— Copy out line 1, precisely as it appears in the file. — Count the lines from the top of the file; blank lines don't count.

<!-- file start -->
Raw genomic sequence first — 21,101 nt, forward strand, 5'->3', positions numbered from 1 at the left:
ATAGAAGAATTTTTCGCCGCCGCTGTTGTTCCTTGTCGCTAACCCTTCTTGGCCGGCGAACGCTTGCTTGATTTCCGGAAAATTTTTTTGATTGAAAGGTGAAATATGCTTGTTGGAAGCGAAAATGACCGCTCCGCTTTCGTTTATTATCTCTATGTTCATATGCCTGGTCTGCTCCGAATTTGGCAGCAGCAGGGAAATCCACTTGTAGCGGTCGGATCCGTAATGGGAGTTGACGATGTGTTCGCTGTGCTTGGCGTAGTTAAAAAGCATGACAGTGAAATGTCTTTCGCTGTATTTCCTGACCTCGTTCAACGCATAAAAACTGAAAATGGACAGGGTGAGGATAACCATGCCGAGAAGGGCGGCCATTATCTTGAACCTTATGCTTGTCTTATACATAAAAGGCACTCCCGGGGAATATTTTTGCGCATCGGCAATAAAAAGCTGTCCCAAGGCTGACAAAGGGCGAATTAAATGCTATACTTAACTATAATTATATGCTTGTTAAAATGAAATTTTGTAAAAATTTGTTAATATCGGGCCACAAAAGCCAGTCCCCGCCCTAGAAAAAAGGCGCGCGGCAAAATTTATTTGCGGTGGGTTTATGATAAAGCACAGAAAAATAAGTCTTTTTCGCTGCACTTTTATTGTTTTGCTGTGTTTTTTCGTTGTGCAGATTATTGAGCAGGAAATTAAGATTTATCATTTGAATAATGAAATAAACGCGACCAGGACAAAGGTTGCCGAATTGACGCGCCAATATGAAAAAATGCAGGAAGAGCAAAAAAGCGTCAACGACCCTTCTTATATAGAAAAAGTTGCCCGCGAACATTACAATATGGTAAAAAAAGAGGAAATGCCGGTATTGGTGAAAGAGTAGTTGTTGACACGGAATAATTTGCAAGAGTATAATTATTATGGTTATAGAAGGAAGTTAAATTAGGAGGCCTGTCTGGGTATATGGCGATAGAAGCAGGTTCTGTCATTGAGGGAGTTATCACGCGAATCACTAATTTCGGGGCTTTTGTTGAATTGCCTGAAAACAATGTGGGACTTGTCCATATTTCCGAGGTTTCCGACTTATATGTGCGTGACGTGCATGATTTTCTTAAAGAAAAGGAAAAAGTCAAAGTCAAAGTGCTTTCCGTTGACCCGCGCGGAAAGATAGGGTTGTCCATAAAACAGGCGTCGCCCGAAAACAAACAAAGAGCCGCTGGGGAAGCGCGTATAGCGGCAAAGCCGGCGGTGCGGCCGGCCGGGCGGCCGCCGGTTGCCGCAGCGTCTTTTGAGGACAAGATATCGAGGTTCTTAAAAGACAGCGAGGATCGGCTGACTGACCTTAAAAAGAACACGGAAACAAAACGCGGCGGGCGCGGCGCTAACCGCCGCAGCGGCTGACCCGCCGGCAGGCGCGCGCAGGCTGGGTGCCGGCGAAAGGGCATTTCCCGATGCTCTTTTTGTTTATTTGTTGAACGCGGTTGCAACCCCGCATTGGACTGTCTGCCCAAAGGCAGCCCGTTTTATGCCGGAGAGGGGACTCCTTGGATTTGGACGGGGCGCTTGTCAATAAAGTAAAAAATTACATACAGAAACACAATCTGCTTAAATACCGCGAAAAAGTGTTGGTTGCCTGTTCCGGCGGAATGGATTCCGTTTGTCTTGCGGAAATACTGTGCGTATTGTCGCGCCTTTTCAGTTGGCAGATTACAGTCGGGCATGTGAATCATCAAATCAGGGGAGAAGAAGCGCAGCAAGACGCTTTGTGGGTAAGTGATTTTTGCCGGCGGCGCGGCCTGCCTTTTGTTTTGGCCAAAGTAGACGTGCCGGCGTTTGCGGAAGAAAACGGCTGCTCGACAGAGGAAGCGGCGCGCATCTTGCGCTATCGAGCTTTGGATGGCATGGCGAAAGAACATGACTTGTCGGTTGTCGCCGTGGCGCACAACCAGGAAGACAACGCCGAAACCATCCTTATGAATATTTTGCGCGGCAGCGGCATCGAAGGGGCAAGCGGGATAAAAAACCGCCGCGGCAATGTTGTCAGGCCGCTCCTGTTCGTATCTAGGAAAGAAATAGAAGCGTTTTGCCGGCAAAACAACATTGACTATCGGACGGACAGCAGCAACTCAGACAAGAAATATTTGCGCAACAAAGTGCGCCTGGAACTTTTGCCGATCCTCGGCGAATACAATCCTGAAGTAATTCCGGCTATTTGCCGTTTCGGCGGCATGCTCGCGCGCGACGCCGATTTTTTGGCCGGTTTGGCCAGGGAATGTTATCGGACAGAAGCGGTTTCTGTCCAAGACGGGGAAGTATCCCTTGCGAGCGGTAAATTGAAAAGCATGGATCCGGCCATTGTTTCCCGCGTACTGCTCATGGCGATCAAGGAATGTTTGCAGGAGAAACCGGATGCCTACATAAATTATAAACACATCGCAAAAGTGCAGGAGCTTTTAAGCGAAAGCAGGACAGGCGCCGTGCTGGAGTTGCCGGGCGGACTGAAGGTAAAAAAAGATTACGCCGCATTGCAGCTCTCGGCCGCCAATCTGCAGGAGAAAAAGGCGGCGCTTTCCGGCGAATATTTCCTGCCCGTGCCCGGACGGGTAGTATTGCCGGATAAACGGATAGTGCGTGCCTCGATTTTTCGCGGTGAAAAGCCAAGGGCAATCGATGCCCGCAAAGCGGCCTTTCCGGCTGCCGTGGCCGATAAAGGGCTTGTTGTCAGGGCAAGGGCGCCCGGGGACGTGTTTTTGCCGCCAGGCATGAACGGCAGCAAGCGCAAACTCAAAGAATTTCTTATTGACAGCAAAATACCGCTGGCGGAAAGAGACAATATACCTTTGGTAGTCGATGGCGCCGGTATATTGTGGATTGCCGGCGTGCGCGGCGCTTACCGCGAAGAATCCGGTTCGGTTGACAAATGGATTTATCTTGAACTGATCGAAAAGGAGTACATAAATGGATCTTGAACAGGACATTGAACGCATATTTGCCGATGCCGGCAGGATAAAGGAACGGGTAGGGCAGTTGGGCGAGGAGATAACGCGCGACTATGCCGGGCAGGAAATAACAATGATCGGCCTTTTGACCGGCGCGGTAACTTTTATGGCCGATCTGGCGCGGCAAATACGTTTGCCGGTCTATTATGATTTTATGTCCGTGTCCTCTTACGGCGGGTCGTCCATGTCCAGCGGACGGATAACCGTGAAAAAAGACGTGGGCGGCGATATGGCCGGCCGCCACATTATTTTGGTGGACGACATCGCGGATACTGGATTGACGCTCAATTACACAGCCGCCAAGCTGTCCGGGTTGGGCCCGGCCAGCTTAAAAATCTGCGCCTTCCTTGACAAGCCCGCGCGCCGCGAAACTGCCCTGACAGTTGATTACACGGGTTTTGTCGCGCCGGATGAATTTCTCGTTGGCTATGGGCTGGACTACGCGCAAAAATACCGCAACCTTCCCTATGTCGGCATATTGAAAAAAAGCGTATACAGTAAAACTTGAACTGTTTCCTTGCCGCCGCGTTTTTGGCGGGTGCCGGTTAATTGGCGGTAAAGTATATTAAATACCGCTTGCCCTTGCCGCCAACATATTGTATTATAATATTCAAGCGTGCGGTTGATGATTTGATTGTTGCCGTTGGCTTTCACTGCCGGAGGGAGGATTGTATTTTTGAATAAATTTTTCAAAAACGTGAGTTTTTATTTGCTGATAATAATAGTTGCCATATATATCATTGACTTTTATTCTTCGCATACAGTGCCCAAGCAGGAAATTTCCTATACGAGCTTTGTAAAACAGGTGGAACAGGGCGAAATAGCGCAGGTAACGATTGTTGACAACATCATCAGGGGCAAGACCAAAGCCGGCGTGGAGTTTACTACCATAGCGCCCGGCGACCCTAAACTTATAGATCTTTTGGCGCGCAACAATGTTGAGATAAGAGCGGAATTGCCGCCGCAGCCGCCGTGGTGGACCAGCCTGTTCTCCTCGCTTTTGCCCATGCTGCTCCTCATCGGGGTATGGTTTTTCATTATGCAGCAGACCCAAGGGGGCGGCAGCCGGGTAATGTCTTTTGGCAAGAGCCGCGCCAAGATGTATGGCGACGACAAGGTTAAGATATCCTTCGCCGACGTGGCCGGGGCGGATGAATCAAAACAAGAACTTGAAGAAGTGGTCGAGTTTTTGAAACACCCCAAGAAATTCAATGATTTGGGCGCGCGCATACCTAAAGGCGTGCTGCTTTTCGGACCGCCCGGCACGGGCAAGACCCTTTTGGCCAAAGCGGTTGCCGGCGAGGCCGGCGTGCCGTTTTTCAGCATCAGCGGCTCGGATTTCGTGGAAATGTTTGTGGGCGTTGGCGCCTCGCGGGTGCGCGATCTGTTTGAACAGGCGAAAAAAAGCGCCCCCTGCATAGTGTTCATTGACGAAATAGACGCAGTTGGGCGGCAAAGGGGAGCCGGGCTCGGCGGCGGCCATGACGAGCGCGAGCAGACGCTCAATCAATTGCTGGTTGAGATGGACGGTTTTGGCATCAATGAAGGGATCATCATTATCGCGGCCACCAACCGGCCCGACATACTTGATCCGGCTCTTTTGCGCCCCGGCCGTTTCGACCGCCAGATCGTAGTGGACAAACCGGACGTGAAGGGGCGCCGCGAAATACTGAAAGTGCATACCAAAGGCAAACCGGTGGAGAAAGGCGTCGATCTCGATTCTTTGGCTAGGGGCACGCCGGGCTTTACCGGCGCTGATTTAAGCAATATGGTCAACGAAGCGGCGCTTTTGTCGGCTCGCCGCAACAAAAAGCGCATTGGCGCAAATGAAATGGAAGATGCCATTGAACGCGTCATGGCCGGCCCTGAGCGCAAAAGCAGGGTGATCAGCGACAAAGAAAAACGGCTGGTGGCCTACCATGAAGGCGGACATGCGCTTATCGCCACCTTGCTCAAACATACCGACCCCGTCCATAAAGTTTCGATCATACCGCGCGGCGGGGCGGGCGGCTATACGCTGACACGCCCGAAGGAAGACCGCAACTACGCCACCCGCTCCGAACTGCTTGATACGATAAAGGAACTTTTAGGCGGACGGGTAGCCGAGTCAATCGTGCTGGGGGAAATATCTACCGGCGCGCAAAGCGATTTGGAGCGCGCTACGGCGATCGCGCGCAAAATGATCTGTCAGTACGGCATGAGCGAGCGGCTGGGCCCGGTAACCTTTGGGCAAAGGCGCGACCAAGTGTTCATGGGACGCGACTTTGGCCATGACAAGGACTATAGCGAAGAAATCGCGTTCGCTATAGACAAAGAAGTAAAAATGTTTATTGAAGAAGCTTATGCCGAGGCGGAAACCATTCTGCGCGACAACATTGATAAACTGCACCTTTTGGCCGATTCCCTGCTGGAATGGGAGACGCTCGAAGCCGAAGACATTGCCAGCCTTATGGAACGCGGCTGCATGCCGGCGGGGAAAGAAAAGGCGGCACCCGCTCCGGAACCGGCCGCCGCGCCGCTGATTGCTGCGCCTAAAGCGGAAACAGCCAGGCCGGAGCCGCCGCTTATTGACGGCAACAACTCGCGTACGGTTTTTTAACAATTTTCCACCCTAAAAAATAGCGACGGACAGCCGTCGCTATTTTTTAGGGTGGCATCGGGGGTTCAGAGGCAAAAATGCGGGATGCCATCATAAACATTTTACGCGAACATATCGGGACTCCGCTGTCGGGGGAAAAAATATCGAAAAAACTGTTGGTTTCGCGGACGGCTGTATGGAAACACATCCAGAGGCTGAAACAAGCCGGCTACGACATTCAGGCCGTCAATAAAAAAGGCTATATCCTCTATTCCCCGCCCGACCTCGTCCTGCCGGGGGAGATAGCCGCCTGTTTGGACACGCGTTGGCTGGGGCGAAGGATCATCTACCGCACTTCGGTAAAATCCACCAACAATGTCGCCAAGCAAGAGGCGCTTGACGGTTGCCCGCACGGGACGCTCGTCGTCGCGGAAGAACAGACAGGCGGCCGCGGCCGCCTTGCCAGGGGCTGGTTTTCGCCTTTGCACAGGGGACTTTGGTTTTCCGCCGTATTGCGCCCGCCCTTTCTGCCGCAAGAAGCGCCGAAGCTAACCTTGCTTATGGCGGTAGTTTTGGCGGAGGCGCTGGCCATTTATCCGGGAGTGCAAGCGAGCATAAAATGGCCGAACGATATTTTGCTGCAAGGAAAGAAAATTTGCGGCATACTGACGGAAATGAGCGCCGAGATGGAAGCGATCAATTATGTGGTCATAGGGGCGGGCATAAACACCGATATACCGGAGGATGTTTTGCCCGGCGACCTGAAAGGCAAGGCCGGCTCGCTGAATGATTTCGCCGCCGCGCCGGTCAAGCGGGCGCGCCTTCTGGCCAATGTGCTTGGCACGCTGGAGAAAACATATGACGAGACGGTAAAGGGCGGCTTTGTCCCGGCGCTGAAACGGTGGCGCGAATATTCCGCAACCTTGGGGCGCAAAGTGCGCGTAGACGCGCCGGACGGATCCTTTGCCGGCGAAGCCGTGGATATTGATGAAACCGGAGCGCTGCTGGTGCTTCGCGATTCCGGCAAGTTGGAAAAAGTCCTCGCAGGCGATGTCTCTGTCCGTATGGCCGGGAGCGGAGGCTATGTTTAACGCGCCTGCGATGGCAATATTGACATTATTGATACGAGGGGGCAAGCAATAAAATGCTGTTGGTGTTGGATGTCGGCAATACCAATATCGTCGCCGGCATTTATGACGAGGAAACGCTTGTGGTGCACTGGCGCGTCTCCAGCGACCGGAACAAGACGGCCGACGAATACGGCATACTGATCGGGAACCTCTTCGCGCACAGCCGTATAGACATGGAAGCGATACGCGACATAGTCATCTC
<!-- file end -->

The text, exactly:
Raw genomic sequence first — 21,101 nt, forward strand, 5'->3', positions numbered from 1 at the left: